Design maturity, the maturity of designers and the ‘don’t boil the ocean’ principle
After an interminable discussion with some engineering colleagues as to what the expectation of a design team should be when they saw the word ‘preliminary’, I got fed up and stomped back to my workstation to once more nail this particular issue to the floor. In this organisation and for this project at least. 🙂
Herewith the definitions for the benefit of humanity, and no they are not entirely original, see Leviticus:
- Preliminary – The initial submission of an item. To be completed as is practicable at the time of preparation. The item is intended as an input to a review process (and may be used as an initial guide/input to follow on efforts) and should be sufficiently complete to allow such a review to be conducted. Incompleteness must be indicated and any work to complete noted in the document.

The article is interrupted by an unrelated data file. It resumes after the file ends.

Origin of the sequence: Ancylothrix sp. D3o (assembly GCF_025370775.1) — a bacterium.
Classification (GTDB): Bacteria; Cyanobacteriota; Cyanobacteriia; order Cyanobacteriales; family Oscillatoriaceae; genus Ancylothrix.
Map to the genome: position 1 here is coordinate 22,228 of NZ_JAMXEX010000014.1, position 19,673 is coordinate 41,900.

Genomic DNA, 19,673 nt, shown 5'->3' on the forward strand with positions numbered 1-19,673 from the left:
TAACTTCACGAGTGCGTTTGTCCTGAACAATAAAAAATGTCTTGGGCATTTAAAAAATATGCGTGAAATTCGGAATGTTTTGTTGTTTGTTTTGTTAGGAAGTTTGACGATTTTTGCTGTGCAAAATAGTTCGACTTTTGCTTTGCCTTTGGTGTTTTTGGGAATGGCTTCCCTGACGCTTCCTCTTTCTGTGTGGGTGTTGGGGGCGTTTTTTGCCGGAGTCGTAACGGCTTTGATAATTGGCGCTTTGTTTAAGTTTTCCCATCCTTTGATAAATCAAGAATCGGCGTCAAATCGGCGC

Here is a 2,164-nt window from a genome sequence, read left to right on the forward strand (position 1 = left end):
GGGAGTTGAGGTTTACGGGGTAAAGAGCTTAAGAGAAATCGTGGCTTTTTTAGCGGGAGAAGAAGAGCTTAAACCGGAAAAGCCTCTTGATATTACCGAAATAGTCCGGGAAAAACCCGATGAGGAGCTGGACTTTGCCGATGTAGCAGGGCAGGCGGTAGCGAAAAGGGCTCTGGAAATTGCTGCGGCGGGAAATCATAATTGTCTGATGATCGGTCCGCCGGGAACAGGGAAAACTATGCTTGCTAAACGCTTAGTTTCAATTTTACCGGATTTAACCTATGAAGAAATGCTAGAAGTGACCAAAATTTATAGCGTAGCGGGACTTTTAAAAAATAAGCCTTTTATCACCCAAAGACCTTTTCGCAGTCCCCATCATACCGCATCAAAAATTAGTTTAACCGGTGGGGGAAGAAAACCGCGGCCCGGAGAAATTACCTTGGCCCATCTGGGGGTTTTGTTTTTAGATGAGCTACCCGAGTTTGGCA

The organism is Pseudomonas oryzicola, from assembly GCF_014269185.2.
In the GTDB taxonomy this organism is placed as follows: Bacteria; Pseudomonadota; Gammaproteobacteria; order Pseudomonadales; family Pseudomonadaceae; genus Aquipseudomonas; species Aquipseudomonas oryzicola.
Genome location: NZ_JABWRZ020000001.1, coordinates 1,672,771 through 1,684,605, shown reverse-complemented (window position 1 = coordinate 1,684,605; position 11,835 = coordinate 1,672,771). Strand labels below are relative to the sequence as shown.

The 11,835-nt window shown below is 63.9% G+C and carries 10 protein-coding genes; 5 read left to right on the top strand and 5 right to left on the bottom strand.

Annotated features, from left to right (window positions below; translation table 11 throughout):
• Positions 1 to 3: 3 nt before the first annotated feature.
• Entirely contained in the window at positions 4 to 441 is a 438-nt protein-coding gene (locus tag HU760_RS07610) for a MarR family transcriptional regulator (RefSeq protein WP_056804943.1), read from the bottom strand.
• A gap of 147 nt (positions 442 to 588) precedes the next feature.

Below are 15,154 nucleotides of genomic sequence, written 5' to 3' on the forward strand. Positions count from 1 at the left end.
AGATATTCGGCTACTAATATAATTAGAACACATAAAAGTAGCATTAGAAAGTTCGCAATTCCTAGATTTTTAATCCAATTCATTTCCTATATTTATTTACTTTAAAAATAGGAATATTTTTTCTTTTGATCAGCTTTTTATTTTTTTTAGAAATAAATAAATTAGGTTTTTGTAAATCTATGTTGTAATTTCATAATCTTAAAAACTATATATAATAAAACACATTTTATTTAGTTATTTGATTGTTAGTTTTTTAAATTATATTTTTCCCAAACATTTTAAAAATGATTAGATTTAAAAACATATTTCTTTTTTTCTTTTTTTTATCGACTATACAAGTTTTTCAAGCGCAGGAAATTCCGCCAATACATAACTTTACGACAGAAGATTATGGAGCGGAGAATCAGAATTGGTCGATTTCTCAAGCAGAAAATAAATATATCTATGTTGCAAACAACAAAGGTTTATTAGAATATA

- Example: A preliminary specification is (when approved) deemed to be ‘good enough’ to guide further development but will be subject to further refinement before a final release.
- Final – The complete, thorough submission of the item for approval or information. No incompleteness is allowed and the document can be baselined and placed under formal change control (if required). Full compliance with quality standards for format etc required.
- Example: A production drawing release for full production.
- Current – The best up to date information available at the time.
- Example: A weekly mass estimate report has a ‘current’ maturity.
The maturity of products absolutely needs to be established as part of the WBS Dictionary and Data Requirements List for a project. Of course if you don’t know what these are then I cheerfully submit that you have bigger problems. The maturity of people and organisations is the real problem… Domo Arigato 🙂